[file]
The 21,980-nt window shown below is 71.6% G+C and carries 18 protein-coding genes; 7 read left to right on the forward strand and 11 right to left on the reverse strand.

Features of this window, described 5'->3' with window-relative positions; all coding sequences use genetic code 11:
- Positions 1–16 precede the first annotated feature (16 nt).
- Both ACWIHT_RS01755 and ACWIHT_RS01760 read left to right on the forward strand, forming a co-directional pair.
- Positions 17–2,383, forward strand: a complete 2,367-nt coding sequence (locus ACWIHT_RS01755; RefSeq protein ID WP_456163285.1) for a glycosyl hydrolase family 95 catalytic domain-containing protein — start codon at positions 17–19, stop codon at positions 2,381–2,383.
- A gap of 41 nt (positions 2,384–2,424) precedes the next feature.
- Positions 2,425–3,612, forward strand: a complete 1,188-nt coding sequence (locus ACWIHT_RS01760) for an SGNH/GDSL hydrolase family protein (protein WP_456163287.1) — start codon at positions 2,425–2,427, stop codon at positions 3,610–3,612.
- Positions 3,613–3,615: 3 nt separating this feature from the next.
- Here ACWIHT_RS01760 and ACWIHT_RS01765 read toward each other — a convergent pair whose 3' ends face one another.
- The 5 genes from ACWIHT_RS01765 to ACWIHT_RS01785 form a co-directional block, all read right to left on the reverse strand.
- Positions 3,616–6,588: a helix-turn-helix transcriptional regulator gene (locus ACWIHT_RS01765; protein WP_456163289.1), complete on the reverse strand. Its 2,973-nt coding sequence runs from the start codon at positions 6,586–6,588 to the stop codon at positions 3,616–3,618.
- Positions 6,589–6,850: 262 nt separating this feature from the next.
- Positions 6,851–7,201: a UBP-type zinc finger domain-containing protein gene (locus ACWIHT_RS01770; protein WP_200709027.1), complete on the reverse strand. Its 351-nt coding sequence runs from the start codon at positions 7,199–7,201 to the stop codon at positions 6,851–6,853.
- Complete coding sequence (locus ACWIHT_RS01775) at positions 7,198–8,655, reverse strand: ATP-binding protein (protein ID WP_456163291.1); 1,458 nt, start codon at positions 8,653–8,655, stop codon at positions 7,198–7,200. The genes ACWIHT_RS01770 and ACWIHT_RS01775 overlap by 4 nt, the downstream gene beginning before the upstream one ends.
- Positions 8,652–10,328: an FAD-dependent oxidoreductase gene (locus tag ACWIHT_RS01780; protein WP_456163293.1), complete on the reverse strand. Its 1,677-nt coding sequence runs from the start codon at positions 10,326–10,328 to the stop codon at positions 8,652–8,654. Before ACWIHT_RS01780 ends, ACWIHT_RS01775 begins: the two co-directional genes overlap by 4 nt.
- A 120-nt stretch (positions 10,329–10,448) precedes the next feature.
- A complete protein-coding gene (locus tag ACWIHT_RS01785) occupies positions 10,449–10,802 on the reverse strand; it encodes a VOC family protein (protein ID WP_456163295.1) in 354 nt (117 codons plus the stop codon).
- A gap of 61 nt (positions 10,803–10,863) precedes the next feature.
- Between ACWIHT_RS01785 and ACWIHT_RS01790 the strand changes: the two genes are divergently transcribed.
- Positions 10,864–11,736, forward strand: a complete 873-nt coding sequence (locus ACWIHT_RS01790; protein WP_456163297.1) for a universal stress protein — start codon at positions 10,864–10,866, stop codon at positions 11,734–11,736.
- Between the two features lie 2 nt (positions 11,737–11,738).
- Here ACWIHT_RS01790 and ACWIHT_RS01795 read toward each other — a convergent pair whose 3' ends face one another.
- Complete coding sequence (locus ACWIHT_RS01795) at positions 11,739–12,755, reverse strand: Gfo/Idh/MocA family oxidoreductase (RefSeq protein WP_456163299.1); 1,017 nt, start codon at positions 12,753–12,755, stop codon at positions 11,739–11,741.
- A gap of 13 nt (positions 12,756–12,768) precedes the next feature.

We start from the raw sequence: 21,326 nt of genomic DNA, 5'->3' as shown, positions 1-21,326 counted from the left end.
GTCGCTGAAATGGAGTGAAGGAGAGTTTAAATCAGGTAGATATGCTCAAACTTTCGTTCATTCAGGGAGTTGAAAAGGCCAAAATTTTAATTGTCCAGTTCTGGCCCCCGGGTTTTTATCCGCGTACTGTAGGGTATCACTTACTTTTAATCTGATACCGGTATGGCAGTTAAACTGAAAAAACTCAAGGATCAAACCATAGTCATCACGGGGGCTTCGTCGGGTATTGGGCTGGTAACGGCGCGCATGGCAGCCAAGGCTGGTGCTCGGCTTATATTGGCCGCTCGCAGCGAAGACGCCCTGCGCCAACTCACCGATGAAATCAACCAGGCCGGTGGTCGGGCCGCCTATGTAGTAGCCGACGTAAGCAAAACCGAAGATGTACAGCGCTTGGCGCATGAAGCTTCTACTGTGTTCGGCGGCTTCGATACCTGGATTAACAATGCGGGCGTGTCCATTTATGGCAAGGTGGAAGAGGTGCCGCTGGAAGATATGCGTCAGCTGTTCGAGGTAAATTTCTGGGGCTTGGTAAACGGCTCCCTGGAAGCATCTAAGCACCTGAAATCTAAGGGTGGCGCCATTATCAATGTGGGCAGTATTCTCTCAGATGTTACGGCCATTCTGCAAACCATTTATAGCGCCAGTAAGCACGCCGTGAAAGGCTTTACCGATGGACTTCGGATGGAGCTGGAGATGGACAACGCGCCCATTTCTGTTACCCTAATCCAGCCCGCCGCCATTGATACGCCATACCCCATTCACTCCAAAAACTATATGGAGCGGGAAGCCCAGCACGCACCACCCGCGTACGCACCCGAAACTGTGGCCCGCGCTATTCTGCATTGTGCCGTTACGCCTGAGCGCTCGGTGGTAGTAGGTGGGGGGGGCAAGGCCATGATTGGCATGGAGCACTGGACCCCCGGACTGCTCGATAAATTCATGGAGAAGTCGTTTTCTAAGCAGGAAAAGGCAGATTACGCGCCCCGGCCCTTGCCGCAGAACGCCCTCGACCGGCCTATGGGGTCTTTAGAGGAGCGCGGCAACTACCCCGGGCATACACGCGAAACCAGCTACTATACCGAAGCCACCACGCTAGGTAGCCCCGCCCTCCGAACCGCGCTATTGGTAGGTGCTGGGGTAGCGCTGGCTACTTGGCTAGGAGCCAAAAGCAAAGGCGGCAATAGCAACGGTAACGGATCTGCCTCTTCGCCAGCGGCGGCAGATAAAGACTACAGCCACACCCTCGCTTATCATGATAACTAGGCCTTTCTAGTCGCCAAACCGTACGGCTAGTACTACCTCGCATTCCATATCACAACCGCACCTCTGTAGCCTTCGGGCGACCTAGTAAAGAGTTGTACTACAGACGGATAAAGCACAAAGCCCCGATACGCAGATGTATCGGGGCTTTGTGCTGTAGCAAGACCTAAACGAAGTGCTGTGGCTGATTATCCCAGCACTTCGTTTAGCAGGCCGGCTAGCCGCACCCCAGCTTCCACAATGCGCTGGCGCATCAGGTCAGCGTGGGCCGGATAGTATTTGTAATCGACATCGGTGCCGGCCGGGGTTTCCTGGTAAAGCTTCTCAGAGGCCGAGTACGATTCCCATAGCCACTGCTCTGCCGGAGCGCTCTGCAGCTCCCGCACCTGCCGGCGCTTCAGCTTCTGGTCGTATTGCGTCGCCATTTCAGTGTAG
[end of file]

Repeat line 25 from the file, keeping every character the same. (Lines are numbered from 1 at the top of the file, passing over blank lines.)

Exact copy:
We start from the raw sequence: 21,326 nt of genomic DNA, 5'->3' as shown, positions 1-21,326 counted from the left end.